Japanese Movies

Although the first home-grown movies appeared in Japan before the end of the last century, it wasn't until after World War I that they became something more than adaptations of stage plays and kabuki. The Nikkatsu and Shochiku film companies started at this time. From about 1920, Japanese film was divided into two main categories: Jidai-geki, or period films and Gendai-geki, or films with modern settings. The jidai-geki usually centered around a lone swordsman, who struggled to reconcile the conflict between his obligations (giri), and his true feelings (ninjo). This theme later became central to the gangster, or yakuza genre, originated by the Toei comapny in the 1960's. Gendai-geki reflected social changes of the day and individual director's views on life and society.

Kurosawa Akira

From Kurosawa Akira....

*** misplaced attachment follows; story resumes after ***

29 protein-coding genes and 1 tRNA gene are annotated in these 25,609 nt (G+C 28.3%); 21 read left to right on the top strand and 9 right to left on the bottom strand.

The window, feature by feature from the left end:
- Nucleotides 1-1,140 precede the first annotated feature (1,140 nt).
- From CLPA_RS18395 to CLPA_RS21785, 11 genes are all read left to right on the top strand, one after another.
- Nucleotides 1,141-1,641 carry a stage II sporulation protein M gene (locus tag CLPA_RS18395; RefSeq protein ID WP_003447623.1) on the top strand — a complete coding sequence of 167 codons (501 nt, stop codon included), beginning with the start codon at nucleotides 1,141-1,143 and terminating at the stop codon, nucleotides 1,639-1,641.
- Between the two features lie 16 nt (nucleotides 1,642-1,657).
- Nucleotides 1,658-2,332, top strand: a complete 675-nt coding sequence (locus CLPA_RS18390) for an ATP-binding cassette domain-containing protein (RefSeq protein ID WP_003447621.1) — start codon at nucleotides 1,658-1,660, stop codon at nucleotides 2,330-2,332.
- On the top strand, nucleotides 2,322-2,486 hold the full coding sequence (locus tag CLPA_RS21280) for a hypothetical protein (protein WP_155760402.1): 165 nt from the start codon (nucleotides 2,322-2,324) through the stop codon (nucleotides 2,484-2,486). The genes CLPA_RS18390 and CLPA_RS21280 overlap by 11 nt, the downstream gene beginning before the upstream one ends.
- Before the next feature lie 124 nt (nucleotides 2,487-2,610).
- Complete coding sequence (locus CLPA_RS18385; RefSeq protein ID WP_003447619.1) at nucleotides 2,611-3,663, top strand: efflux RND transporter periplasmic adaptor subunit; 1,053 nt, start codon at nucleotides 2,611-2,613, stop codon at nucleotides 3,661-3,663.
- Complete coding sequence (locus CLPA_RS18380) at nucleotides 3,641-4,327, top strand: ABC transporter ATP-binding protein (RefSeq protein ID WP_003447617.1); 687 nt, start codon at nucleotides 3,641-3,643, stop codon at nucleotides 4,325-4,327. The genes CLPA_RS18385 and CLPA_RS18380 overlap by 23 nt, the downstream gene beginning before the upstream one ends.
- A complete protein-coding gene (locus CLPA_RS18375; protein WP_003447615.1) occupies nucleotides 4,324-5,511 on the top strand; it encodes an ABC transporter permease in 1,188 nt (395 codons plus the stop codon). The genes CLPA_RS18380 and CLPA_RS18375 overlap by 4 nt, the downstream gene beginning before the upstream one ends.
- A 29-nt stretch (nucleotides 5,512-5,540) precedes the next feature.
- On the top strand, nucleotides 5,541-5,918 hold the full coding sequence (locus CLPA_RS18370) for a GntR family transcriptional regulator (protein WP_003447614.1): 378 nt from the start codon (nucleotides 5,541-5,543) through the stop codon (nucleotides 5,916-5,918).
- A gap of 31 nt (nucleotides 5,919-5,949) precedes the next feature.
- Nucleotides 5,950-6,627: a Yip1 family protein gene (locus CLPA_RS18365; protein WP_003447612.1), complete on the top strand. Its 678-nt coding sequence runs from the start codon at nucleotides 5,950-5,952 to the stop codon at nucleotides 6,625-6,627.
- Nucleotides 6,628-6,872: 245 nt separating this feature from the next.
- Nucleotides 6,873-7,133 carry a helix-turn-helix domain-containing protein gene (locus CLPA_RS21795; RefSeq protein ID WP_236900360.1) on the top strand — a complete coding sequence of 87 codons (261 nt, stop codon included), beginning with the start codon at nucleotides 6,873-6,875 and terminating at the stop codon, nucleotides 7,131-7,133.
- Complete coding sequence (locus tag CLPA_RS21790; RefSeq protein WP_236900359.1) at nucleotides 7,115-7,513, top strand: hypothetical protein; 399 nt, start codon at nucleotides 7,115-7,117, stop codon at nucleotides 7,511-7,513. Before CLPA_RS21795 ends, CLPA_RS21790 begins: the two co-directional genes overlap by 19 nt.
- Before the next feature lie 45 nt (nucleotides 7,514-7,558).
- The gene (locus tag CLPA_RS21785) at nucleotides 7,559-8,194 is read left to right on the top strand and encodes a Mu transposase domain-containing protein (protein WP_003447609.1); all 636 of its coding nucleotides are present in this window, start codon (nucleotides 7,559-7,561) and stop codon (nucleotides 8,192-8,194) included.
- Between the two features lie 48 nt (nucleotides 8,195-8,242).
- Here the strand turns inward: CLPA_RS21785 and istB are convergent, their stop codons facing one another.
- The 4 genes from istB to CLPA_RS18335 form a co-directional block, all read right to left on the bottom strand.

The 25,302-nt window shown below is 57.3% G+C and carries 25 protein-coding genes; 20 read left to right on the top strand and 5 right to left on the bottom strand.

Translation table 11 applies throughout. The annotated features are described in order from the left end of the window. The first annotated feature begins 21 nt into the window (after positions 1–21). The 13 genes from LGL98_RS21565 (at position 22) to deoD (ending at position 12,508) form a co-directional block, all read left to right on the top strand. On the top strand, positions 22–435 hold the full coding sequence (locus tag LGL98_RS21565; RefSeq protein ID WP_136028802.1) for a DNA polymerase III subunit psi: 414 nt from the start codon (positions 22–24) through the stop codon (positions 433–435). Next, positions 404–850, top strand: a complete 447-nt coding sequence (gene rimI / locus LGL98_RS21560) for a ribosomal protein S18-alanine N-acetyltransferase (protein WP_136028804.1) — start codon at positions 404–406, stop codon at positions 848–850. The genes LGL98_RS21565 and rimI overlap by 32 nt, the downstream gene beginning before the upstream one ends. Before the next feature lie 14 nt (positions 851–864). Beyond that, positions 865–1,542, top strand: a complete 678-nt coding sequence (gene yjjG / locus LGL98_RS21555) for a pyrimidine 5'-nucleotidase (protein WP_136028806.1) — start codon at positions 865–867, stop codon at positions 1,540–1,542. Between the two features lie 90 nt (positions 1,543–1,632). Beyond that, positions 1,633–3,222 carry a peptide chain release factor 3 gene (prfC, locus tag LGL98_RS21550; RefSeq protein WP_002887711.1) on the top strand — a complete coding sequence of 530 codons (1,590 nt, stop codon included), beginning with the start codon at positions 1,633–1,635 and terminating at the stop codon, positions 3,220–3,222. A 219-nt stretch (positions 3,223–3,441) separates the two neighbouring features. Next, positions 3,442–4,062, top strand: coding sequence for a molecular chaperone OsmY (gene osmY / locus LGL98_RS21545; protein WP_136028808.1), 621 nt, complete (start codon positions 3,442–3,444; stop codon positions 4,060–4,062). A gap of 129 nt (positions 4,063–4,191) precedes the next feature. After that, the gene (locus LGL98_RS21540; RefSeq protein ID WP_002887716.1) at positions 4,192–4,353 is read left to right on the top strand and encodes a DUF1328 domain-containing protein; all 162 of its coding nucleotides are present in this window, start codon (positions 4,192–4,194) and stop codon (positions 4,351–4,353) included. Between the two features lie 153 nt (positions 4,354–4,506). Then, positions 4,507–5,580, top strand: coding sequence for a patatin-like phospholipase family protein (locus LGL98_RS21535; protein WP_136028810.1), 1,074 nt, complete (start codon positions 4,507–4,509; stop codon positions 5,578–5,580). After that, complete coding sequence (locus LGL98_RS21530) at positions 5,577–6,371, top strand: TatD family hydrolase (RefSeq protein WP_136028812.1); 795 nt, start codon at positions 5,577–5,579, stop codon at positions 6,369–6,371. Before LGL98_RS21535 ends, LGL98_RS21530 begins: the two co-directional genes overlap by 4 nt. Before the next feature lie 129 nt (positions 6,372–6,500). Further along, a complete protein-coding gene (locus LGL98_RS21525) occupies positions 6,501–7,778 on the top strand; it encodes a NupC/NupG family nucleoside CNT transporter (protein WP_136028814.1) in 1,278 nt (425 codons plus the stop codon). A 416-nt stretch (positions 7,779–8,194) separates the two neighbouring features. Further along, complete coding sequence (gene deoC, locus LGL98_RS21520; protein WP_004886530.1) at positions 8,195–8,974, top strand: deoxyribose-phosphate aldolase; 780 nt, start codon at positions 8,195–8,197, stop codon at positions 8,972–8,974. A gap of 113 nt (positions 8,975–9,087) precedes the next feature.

... to just plain Akira.

Censorship by the increasingly militaristic government continued through the 1930's and World War II, although its guidelines were largely ignored. The US occupation temporarily banned pre-1945 films and clamped down on the sword-wielding jidai-geki. But after control of the movie industry was handed over to the independent Motion Picture Code Committee in 1949, they soon came back in force.

By 1953, the industry was controlled by 6 big film companies and had entered its Golden Age. The best works of Kurosawa Akira, Ozu Yasujiro and Mizoguchi Kenji from this period remain among the greatest ever made. A huge number of films were made about the war - about life in the military and about the effects of the war on life at home. The first color feature appeared in 1951. The Toho company's Godzilla roared onto the screen for the first time in 1954, starting a flood of monster movies that continues to this day. 1955's novel Season of the Sun by present-day Governer of Tokyo Ishihara Shintaro launched a series of movies about the new generation of post-war teeenage hedonism. By the end of the 1950's, the number of movie theaters reached its peak of almost 7,500.